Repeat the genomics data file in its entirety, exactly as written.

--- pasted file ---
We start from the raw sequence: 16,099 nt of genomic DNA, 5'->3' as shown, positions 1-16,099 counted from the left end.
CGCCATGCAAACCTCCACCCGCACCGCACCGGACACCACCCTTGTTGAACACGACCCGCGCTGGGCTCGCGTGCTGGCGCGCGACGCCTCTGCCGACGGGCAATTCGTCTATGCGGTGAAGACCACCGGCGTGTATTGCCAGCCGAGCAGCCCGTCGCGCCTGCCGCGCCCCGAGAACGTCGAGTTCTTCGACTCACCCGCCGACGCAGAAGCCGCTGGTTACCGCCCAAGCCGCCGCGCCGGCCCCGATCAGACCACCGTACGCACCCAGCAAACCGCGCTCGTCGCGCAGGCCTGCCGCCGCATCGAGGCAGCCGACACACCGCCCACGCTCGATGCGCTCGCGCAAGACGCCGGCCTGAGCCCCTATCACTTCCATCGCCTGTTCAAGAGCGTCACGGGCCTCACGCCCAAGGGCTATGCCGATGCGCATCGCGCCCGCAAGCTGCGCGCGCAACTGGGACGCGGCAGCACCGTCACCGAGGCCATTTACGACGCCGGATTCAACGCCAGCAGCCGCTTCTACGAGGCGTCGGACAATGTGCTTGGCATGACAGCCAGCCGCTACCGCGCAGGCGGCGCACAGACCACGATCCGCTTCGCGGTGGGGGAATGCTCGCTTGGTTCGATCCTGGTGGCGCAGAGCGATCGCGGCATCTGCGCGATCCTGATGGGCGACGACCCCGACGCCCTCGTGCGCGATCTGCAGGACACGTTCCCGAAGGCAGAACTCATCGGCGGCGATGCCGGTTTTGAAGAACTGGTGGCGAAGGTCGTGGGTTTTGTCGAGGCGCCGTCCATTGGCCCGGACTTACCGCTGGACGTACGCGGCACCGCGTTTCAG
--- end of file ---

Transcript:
We start from the raw sequence: 16,099 nt of genomic DNA, 5'->3' as shown, positions 1-16,099 counted from the left end.
CGCCATGCAAACCTCCACCCGCACCGCACCGGACACCACCCTTGTTGAACACGACCCGCGCTGGGCTCGCGTGCTGGCGCGCGACGCCTCTGCCGACGGGCAATTCGTCTATGCGGTGAAGACCACCGGCGTGTATTGCCAGCCGAGCAGCCCGTCGCGCCTGCCGCGCCCCGAGAACGTCGAGTTCTTCGACTCACCCGCCGACGCAGAAGCCGCTGGTTACCGCCCAAGCCGCCGCGCCGGCCCCGATCAGACCACCGTACGCACCCAGCAAACCGCGCTCGTCGCGCAGGCCTGCCGCCGCATCGAGGCAGCCGACACACCGCCCACGCTCGATGCGCTCGCGCAAGACGCCGGCCTGAGCCCCTATCACTTCCATCGCCTGTTCAAGAGCGTCACGGGCCTCACGCCCAAGGGCTATGCCGATGCGCATCGCGCCCGCAAGCTGCGCGCGCAACTGGGACGCGGCAGCACCGTCACCGAGGCCATTTACGACGCCGGATTCAACGCCAGCAGCCGCTTCTACGAGGCGTCGGACAATGTGCTTGGCATGACAGCCAGCCGCTACCGCGCAGGCGGCGCACAGACCACGATCCGCTTCGCGGTGGGGGAATGCTCGCTTGGTTCGATCCTGGTGGCGCAGAGCGATCGCGGCATCTGCGCGATCCTGATGGGCGACGACCCCGACGCCCTCGTGCGCGATCTGCAGGACACGTTCCCGAAGGCAGAACTCATCGGCGGCGATGCCGGTTTTGAAGAACTGGTGGCGAAGGTCGTGGGTTTTGTCGAGGCGCCGTCCATTGGCCCGGACTTACCGCTGGACGTACGCGGCACCGCGTTTCAG